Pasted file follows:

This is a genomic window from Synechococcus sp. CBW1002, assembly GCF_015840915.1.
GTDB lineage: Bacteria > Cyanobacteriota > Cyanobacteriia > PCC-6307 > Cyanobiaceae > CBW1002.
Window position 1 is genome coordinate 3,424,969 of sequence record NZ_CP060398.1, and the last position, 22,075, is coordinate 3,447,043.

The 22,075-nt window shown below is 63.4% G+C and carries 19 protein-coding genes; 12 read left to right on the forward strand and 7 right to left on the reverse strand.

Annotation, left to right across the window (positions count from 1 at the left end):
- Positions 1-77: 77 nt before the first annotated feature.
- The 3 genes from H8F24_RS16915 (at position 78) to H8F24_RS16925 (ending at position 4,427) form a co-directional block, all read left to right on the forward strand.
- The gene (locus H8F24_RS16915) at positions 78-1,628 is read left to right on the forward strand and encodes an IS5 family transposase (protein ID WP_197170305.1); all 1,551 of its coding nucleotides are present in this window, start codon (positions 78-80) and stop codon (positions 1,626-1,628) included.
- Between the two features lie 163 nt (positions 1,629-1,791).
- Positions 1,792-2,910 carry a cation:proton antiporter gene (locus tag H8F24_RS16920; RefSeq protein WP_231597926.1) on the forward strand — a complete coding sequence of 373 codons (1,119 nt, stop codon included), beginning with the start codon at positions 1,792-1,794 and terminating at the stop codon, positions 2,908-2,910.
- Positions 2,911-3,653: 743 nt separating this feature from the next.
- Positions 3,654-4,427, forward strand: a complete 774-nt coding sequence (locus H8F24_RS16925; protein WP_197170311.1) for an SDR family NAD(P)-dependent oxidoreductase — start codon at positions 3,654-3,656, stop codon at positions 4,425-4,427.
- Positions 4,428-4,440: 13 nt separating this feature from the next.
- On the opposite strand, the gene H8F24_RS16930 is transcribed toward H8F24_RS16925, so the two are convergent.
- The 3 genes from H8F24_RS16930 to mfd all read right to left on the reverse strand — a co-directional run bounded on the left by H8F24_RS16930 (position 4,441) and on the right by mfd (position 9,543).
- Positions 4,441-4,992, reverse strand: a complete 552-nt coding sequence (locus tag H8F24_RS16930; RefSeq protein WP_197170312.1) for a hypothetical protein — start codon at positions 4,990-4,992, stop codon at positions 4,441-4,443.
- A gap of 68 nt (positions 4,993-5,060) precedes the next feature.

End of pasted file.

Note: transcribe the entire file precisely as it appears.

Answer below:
This is a genomic window from Synechococcus sp. CBW1002, assembly GCF_015840915.1.
GTDB lineage: Bacteria > Cyanobacteriota > Cyanobacteriia > PCC-6307 > Cyanobiaceae > CBW1002.
Window position 1 is genome coordinate 3,424,969 of sequence record NZ_CP060398.1, and the last position, 22,075, is coordinate 3,447,043.

The 22,075-nt window shown below is 63.4% G+C and carries 19 protein-coding genes; 12 read left to right on the forward strand and 7 right to left on the reverse strand.

Annotation, left to right across the window (positions count from 1 at the left end):
- Positions 1-77: 77 nt before the first annotated feature.
- The 3 genes from H8F24_RS16915 (at position 78) to H8F24_RS16925 (ending at position 4,427) form a co-directional block, all read left to right on the forward strand.
- The gene (locus H8F24_RS16915) at positions 78-1,628 is read left to right on the forward strand and encodes an IS5 family transposase (protein ID WP_197170305.1); all 1,551 of its coding nucleotides are present in this window, start codon (positions 78-80) and stop codon (positions 1,626-1,628) included.
- Between the two features lie 163 nt (positions 1,629-1,791).
- Positions 1,792-2,910 carry a cation:proton antiporter gene (locus tag H8F24_RS16920; RefSeq protein WP_231597926.1) on the forward strand — a complete coding sequence of 373 codons (1,119 nt, stop codon included), beginning with the start codon at positions 1,792-1,794 and terminating at the stop codon, positions 2,908-2,910.
- Positions 2,911-3,653: 743 nt separating this feature from the next.
- Positions 3,654-4,427, forward strand: a complete 774-nt coding sequence (locus H8F24_RS16925; protein WP_197170311.1) for an SDR family NAD(P)-dependent oxidoreductase — start codon at positions 3,654-3,656, stop codon at positions 4,425-4,427.
- Positions 4,428-4,440: 13 nt separating this feature from the next.
- On the opposite strand, the gene H8F24_RS16930 is transcribed toward H8F24_RS16925, so the two are convergent.
- The 3 genes from H8F24_RS16930 to mfd all read right to left on the reverse strand — a co-directional run bounded on the left by H8F24_RS16930 (position 4,441) and on the right by mfd (position 9,543).
- Positions 4,441-4,992, reverse strand: a complete 552-nt coding sequence (locus tag H8F24_RS16930; RefSeq protein WP_197170312.1) for a hypothetical protein — start codon at positions 4,990-4,992, stop codon at positions 4,441-4,443.
- A gap of 68 nt (positions 4,993-5,060) precedes the next feature.